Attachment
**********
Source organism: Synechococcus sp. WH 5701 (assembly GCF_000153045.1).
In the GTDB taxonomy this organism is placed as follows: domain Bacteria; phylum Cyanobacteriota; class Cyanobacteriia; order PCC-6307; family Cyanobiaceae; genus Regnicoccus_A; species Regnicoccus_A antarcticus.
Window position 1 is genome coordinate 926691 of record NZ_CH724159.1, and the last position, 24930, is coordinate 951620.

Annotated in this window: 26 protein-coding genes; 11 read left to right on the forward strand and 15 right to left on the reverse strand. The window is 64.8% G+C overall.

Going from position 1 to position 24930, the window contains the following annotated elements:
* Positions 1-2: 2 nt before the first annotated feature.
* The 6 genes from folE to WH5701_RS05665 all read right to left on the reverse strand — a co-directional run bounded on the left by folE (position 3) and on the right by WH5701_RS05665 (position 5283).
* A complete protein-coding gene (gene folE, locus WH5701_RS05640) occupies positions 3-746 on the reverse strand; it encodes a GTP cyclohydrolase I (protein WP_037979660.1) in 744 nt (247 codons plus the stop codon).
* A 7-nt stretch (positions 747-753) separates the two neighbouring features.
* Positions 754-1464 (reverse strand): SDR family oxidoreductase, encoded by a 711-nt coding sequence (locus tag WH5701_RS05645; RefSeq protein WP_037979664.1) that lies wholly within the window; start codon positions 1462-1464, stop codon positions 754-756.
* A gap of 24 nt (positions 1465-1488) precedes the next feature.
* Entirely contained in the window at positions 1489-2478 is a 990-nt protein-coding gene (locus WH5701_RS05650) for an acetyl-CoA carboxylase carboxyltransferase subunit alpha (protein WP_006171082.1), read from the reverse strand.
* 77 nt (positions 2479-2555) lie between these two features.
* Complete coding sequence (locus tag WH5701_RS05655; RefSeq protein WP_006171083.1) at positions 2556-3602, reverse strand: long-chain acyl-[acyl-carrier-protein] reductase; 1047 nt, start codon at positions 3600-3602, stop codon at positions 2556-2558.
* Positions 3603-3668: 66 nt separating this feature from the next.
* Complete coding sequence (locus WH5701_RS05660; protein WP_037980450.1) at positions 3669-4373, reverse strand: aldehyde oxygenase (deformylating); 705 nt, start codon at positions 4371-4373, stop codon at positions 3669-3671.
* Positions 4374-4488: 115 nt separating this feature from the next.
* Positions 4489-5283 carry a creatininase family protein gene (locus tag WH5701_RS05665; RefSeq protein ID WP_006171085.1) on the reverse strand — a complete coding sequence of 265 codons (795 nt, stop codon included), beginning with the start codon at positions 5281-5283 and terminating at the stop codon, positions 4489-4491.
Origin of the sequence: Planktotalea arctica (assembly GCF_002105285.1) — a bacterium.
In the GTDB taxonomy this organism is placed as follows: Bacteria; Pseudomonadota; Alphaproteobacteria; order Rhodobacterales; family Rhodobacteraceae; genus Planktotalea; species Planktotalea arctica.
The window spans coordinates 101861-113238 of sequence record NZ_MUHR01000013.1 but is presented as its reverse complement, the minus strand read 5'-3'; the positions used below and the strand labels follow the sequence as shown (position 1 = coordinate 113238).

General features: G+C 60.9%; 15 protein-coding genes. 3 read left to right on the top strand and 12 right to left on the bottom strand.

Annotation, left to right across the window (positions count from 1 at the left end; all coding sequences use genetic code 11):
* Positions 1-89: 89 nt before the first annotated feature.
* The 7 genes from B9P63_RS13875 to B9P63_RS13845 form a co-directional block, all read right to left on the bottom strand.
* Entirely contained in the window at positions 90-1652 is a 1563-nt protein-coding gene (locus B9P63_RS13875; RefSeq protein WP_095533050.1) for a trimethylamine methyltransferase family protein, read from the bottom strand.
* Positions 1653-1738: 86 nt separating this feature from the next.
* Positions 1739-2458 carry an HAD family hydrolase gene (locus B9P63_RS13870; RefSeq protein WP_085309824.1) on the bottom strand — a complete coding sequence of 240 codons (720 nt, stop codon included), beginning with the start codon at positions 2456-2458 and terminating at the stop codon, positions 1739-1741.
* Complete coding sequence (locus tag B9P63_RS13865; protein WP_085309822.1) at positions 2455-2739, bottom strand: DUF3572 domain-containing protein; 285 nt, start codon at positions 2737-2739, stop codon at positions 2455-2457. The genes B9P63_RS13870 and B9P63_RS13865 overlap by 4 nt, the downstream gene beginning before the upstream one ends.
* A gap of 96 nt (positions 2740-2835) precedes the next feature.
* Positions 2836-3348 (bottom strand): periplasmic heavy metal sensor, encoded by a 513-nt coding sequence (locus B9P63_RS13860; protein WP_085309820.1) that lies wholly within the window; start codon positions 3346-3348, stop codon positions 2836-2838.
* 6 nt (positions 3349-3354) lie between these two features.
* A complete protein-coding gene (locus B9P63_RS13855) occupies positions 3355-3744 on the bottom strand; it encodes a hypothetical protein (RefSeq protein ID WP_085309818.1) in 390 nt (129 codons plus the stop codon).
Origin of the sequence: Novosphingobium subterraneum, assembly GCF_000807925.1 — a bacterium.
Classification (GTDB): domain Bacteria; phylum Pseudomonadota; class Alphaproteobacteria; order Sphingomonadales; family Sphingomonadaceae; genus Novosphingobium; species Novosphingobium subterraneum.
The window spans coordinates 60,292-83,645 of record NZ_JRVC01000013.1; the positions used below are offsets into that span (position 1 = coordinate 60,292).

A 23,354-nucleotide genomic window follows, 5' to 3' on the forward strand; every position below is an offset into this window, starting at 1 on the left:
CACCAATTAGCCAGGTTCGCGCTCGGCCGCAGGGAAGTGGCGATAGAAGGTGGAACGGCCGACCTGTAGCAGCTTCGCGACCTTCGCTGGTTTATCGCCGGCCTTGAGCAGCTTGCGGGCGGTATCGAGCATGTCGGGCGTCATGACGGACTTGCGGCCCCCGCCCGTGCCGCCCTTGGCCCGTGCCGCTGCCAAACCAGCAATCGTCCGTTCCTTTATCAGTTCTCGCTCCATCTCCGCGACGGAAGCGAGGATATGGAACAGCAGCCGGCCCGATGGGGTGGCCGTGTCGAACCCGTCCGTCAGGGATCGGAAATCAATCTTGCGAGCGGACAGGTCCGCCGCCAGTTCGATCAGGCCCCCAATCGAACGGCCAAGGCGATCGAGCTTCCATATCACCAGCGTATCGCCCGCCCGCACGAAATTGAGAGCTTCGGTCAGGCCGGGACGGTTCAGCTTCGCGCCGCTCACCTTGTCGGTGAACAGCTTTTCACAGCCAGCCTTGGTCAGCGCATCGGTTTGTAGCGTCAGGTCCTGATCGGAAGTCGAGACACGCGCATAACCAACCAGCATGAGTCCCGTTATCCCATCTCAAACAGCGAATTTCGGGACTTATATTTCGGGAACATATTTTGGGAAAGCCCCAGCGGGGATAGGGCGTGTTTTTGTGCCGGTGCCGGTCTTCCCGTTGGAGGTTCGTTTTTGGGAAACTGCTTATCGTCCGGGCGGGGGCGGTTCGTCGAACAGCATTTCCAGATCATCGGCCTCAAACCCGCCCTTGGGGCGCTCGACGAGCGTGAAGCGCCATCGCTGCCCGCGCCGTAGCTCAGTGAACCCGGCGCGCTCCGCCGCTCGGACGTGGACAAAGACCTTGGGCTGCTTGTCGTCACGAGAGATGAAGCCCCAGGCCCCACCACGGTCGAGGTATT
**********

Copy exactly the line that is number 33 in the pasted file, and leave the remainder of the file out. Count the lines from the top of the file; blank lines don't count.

* A complete protein-coding gene (locus B9P63_RS13855) occupies positions 3355-3744 on the bottom strand; it encodes a hypothetical protein (RefSeq protein ID WP_085309818.1) in 390 nt (129 codons plus the stop codon).